In his foreword, Simon Dewar discusses the themes behind the period of dusk, noting that this is a moment of change, a "time between times", when light turns dark, when good can turn bad. It's a flashpoint for life and death, an instant where the inevitable can turn on a dime, where one's greatest fears or greatest hopes can be realized, a time when people are forever altered and either ruined or reborn. Collected in Suspended in Dusk II are 17 stories that realize these instances of change, to varying degrees. Some are poignant, others are subtle, and all work together to make this a seriously strong anthology of dark fiction.
Much of this strength lies in this anthology's commitment to diversity. Plenty of hay has been made, in certain social media circles, over the lack of inclusiveness in certain high-profile anthologies recently announced and how, in 2018, certain publishers, editors, or compilers could release an all-white male anthology and completely ignore the breadth of voices dark fiction has to offer. Suspended in Dusk II makes no such mistake, giving readers a number of strong voices from across the gender and sexual spectrum. Dewar has collected here several powerful women, writers whose names may be instantly recognizable and lesser-known talents who deserve to become household names, people of color, authors with a wide range of religious affiliations or no religion at all, from a handful of continents. Each, of course, are storytellers first and foremost, but their works carry a certain depth and breadth of experience to challenge publishing's oftentimes default homogeneity.
Take, for instance, Dan Rabarts's Riptide. Rabarts is a New Zealand author, and his story of loss and revenge is built upon the foundations of Māori mythology as a bereaved father and widower battles a taniwha. Gwendolyn Kiste tackles issues of childhood abuse and sexual trauma through an allegorical tale of monsters. Karen Runge, too, tackles similar subjects and their fetishization in this anthology's opening story, Angeline. It's a powerful opener, and Runge's writing is flat-out wonderful. I haven't read Runge's work previously, but you rest assured her novel Seeing Double will be in my hands soon.
Suspended in Dusk II runs the gamut of dark fiction. Not every piece included here is a work of straight-up horror, although it's certainly an element common to most of the stories here. Some are more subtle horrors drawn from the tapestry of life, or death in the case of Bracken MacLeod's story of an injured hiker. Christopher Golden's The Mournful Cry of Owls is a fantastical coming-of-age story, and an incredibly well-drawn one at that, told from the perspective of a 15-year-old girl about to celebrate her Sweet 16, as she passes through the dusk separating adolescence from adulthood and the secrets in between. Others carry overtones of the apocalypse, such as Paul Tremblay's There's No Light Between Floors, a sort-of 9/11 event with Lovecraftian overtones, and Ramsey Campbell's Another World. Campbell's in particular is an excellent use of a decidedly foreign perspective, whose central character encounters our modern world through the filter of religious extremism. Letitia Trent takes her own tract on another world, giving us an encounter with infected, rabid children cast out into the wild and fenced off from society.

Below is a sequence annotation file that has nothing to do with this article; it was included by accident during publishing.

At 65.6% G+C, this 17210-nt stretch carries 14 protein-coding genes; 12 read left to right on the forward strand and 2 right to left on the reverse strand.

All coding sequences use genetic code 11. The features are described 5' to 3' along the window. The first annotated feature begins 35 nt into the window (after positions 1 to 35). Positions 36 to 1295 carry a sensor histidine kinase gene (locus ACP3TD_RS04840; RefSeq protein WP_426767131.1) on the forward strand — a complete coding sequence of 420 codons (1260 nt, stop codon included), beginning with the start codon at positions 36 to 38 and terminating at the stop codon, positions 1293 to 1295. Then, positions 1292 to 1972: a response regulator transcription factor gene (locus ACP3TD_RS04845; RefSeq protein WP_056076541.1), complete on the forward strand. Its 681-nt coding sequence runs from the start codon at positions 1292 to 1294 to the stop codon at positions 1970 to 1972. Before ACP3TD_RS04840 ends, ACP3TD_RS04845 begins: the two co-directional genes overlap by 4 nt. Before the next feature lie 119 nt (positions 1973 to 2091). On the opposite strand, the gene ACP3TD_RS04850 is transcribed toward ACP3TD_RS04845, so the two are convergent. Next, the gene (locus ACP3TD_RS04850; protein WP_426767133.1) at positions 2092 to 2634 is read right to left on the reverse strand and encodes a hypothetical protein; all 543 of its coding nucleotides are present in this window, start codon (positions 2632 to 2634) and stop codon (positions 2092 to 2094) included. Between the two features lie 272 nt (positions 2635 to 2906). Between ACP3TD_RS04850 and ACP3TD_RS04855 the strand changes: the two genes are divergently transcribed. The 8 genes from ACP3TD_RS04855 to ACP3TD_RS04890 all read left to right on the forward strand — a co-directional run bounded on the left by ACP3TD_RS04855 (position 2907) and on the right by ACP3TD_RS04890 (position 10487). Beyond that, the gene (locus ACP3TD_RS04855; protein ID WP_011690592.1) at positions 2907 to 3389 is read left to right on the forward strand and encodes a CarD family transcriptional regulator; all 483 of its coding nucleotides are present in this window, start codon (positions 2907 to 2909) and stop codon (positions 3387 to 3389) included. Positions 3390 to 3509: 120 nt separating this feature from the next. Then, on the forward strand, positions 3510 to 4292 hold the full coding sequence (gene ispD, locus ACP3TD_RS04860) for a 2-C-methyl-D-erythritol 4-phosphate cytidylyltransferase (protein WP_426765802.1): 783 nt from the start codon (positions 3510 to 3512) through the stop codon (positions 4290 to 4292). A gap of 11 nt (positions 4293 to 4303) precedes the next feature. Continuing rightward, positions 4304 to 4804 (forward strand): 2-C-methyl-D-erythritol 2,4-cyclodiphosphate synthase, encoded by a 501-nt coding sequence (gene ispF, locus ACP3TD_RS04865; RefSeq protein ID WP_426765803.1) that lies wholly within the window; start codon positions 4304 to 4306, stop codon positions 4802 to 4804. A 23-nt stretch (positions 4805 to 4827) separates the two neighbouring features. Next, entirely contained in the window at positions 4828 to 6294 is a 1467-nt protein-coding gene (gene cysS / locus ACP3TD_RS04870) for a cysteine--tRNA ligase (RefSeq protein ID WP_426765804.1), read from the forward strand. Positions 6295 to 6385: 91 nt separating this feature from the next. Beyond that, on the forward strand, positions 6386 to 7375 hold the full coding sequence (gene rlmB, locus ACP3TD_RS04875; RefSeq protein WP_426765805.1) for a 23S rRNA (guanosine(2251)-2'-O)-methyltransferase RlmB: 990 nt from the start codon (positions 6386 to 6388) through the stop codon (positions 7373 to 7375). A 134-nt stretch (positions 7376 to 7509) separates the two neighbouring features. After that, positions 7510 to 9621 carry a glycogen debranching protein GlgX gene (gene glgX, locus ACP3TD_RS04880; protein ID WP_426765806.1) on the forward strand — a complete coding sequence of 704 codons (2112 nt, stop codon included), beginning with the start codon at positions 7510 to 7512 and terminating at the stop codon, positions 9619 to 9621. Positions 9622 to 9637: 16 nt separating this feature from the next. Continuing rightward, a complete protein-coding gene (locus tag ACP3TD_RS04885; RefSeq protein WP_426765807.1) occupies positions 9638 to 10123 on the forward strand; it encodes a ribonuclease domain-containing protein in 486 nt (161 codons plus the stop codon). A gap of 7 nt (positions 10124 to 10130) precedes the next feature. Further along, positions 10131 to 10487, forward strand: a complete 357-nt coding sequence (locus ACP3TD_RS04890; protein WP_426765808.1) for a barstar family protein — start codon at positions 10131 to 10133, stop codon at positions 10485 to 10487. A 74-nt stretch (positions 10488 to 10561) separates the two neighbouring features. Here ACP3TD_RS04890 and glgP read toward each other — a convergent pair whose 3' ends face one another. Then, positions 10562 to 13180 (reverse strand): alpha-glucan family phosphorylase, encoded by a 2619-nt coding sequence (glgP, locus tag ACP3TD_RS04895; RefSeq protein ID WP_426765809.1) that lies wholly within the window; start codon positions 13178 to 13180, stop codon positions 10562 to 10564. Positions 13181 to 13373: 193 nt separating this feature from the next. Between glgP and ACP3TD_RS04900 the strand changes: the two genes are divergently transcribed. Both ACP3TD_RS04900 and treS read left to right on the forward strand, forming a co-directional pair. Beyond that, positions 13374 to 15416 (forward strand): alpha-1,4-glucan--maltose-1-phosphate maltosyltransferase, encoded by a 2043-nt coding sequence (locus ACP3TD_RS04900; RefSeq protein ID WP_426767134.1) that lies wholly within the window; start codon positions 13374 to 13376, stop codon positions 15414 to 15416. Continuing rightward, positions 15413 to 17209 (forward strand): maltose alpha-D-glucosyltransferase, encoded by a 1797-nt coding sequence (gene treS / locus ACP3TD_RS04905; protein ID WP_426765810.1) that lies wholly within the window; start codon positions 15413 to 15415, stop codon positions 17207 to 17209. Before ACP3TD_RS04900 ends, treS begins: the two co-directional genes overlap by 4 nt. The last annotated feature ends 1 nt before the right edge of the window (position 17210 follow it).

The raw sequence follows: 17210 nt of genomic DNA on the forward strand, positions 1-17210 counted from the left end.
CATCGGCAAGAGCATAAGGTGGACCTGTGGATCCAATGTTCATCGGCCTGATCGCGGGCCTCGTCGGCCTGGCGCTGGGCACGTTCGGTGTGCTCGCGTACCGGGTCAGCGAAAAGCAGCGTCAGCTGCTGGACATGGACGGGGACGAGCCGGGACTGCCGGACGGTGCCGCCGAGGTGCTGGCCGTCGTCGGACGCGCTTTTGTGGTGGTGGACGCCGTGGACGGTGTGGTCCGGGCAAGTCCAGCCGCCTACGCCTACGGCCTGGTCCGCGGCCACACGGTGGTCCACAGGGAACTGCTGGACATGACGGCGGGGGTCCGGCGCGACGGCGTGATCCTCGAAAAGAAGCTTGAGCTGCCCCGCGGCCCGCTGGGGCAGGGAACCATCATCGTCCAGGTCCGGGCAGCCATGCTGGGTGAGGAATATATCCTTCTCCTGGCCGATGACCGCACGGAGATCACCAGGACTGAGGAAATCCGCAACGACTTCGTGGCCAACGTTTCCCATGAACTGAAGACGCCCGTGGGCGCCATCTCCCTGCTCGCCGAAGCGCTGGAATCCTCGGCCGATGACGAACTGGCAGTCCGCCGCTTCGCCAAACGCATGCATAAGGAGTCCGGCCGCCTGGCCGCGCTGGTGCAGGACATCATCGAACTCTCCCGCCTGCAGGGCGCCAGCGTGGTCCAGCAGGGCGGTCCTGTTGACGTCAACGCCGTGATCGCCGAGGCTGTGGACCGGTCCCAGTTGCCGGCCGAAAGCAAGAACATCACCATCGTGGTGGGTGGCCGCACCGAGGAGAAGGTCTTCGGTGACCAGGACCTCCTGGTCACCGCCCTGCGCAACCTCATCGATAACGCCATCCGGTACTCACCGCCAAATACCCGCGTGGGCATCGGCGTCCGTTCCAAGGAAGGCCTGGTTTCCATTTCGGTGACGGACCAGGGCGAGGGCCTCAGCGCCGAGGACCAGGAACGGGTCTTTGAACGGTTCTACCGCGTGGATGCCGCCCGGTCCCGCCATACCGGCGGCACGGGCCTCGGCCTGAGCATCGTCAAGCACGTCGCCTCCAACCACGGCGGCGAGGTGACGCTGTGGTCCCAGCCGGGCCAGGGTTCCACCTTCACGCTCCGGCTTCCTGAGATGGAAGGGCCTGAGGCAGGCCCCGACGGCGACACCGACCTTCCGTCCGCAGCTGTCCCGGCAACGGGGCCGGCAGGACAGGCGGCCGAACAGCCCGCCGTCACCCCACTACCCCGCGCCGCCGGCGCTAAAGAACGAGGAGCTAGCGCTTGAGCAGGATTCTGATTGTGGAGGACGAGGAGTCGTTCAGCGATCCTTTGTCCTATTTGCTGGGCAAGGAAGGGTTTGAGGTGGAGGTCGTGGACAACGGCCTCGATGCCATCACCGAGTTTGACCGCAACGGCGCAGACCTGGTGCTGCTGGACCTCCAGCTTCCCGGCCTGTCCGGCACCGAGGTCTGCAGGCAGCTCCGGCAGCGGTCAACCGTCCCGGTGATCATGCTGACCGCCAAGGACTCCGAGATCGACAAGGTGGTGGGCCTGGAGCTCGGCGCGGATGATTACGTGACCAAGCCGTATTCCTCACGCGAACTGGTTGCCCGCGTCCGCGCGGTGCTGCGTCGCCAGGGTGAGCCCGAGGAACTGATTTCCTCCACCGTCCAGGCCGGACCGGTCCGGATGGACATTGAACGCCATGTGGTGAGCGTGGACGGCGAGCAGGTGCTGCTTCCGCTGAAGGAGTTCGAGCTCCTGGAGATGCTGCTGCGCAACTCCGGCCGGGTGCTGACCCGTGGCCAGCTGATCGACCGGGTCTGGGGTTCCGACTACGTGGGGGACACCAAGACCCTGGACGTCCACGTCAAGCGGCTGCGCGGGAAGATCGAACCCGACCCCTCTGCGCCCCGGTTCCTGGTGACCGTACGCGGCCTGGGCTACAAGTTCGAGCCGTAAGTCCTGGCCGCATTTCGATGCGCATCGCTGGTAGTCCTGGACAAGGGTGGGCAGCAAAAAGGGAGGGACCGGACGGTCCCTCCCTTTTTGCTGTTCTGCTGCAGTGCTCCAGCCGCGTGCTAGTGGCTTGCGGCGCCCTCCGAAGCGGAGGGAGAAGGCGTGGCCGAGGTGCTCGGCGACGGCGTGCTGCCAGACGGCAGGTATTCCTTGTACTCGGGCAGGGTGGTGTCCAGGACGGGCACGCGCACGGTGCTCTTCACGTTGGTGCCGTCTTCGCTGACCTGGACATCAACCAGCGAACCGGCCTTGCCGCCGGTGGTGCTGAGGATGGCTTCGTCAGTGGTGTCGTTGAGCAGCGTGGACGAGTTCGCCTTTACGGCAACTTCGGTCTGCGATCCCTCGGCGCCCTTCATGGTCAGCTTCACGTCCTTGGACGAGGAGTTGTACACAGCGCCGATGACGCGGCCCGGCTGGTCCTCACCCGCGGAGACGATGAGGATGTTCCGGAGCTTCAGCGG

Dewar does a fine job balancing the tonal rhythms and themes of each story, giving the anthology a unique pulse. The stories dovetail between their similarities and differences, giving readers slight arcs across the narratives, book-ending them all between Runge's and MacLeod's wildly different, yet thematically similar, stories of a central figure cast out, either by choice or by circumstance, into the wild and left to survive by their own wits, suspended in a moment of dusk.
[Note: I received an advanced reader's copy of this work from the publisher, Grey Matter Press.]
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